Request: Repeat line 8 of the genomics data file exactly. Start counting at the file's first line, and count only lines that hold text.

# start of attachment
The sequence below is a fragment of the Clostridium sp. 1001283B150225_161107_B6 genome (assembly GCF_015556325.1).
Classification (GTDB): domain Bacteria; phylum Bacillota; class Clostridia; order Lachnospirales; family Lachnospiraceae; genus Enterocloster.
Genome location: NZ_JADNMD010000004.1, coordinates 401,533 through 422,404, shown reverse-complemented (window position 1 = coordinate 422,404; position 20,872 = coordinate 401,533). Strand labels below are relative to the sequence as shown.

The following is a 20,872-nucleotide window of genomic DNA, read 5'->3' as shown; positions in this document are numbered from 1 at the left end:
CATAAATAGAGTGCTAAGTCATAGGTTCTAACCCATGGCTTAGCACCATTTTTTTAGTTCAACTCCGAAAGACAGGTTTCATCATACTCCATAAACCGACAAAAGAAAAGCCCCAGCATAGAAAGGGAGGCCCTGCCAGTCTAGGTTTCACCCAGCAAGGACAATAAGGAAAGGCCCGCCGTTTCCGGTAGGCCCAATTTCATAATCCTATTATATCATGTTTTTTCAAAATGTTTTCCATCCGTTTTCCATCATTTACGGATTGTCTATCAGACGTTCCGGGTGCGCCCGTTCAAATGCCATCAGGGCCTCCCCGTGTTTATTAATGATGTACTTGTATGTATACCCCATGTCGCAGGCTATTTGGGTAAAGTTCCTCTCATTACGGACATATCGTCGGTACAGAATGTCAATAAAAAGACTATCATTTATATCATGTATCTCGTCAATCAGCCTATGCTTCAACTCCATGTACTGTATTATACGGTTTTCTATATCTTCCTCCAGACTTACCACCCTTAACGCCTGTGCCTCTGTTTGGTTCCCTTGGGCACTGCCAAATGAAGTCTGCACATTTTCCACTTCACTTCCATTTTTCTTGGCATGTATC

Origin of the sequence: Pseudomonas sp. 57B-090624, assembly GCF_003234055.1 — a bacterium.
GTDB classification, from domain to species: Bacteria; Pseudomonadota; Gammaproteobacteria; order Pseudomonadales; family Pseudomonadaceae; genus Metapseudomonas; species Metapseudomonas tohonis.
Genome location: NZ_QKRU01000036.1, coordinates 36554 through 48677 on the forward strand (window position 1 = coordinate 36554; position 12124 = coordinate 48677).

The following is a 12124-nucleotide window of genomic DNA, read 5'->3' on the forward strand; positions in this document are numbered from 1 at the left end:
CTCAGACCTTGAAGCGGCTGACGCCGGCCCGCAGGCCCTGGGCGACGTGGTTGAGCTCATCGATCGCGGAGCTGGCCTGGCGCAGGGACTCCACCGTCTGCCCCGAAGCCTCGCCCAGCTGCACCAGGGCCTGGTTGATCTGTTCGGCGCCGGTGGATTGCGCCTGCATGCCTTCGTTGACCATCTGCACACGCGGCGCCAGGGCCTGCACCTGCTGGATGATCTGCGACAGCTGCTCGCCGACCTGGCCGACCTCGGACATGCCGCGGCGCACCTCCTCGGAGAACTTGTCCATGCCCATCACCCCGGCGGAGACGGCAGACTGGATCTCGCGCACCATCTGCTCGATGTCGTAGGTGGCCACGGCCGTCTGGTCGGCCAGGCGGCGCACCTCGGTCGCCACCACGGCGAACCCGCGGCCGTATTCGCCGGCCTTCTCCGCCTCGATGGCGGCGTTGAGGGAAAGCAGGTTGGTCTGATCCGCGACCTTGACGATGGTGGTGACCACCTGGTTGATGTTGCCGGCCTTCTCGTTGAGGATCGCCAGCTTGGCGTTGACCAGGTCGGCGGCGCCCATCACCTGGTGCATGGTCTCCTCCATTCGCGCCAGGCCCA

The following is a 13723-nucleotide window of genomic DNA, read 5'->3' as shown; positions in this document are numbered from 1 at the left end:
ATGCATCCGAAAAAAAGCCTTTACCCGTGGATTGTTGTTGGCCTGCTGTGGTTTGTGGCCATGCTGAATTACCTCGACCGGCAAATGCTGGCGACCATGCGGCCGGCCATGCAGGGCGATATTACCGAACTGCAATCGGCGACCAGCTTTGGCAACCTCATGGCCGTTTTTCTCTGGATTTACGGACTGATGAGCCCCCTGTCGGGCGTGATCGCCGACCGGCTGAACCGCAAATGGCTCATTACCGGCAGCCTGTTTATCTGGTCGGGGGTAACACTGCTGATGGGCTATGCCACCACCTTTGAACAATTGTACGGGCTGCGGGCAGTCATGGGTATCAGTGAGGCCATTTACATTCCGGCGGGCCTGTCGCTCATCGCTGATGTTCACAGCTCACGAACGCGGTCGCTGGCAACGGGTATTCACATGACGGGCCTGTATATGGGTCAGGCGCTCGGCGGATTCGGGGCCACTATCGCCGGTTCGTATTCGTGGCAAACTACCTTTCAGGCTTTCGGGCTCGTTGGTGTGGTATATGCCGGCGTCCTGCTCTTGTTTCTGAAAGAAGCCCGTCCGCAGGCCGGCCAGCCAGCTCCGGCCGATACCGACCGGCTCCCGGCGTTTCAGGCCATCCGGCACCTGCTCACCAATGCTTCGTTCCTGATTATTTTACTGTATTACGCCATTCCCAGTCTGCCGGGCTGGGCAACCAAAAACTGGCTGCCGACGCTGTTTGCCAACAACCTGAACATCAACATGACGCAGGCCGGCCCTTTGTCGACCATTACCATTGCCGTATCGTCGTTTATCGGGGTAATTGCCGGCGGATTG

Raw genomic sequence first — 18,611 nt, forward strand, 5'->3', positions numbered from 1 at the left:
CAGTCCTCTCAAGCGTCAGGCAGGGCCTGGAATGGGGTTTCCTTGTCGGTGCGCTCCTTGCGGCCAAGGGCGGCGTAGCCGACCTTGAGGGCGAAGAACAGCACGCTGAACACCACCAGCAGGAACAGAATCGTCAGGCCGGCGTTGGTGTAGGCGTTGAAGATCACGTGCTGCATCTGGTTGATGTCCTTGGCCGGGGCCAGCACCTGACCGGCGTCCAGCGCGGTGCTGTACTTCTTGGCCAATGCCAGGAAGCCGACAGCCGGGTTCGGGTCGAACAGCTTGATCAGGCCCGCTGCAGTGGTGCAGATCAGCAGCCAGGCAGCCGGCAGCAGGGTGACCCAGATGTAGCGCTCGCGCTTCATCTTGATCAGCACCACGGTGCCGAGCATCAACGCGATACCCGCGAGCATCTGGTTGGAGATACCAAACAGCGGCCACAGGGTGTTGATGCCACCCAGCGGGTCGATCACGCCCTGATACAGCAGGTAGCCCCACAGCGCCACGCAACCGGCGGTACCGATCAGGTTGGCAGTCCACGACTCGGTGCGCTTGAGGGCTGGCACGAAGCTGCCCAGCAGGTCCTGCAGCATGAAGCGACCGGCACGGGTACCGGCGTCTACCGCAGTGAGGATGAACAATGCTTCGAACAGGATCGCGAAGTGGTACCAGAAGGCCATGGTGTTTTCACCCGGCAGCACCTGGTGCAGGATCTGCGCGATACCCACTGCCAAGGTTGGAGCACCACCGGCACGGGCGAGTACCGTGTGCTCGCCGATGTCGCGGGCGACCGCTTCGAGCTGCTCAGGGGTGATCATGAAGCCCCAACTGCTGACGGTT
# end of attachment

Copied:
Genome location: NZ_QKRU01000036.1, coordinates 36554 through 48677 on the forward strand (window position 1 = coordinate 36554; position 12124 = coordinate 48677).